- JPMorgan said it thinks bitcoin’s fair price is 28% higher than its current level, saying it sees opportunities in crypto markets.
- Cryptocurrencies have fallen dramatically in 2022 as investors have ditched riskier investments as storm clouds have gathered.
- But JPMorgan said it sees “upside” for bitcoin and crypto markets more generally after the sell-off, making digital assets a preferred alternative investment.
JPMorgan has said bitcoin’s fair price is 28% higher than its current level, implying “significant upside from here” after a dramatic sell-off in cryptocurrencies.
The bank said in a note Wednesday that cryptos have overtaken real estate as one of its preferred “alternative assets” — assets that don’t fall into typical categories such as stocks and bonds.
It said it was sticking to its view that $38,000 was a fair price for bitcoin. That figure was 28% higher than bitcoin’s $29,722 level on Wednesday morning.
“The past month’s crypto market correction looks more like capitulation relative to last January/February and going forward we see upside for bitcoin and crypto markets more generally,” the bank’s strategists, including Nikolaos Panigirtzoglou, said in the note.
Cryptocurrencies have tumbled in 2022 as rising inflation and interest rates, the war in Ukraine, and a slowdown in China have caused investors to ditch assets deemed to be risky.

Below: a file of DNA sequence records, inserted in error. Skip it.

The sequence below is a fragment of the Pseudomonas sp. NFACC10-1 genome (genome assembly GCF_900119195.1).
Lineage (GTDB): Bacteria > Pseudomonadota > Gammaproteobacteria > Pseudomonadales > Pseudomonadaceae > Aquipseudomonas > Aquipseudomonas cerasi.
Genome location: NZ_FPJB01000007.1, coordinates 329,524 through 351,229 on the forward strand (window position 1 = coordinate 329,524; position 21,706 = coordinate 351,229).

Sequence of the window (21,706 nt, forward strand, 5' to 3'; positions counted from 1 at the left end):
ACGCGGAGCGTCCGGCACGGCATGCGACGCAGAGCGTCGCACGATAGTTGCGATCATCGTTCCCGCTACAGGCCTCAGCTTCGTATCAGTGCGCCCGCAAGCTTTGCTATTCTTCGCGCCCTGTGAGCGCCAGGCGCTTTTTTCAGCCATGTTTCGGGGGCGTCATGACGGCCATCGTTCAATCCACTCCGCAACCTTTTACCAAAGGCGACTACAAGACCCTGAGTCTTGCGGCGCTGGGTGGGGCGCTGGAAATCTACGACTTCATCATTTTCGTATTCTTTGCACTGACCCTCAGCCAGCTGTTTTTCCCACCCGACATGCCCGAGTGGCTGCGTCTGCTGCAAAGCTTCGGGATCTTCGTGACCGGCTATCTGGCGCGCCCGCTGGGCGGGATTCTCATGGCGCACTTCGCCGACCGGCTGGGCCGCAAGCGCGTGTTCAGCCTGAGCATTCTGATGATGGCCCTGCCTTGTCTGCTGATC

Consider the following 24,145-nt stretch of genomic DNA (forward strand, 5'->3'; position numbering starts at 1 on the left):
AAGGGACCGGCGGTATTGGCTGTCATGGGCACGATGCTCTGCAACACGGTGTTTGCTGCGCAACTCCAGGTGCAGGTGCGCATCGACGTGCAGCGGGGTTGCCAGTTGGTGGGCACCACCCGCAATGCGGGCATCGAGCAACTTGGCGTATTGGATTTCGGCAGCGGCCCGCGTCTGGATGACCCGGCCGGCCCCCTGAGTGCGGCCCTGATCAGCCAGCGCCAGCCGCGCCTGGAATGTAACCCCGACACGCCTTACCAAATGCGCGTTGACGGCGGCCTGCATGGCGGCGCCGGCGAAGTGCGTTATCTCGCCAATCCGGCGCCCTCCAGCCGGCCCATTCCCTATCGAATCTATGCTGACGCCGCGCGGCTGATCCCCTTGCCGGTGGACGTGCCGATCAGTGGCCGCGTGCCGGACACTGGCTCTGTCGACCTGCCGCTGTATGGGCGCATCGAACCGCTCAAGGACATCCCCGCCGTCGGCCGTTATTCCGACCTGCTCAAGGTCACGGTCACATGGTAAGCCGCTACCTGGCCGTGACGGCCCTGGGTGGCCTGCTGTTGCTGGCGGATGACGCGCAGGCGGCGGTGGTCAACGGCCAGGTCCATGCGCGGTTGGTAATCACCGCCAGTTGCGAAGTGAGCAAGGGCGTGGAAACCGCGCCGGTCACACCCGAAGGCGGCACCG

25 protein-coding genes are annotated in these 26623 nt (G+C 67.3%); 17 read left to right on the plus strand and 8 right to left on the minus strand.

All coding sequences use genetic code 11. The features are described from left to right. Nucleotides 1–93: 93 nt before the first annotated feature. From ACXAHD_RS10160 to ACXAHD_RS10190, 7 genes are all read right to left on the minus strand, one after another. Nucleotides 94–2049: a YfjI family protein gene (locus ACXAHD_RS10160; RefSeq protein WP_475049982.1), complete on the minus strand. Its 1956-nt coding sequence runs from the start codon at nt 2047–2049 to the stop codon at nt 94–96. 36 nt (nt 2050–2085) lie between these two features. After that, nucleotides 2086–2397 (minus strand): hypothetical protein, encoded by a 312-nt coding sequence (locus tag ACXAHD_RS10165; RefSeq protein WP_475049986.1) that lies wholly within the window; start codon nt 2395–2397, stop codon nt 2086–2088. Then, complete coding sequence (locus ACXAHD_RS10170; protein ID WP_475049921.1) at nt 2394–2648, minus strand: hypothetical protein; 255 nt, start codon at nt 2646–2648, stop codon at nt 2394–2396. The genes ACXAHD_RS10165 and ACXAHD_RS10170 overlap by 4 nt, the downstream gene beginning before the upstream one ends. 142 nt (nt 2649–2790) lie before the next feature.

Bitcoin is down around 37% for the year, while ethereum has tumbled roughly 48%. The total market value of all cryptocurrencies has plunged from around $3 trillion in November to $1.3 trillion in May.
However, JPMorgan said the sell-off had hurt cryptocurrencies more than other alternative investments such as private equity, private debt, and real estate. That suggests there’s more room for cryptos to rebound, strategists said in the note.
“We thus replace real estate with digital assets as our preferred alternative asset class along with hedge funds,” they wrote.
The dramatic collapse of the TerraUSD stablecoin and connected luna cryptocurrency had soured sentiment among many crypto investors, the strategists said. But they added that there is so far little sign that venture capital funding into crypto is drying up.
However, the investment bank said it was now less keen on alternative investments, switching them to a ranking of “underweight” from “overweight” previously.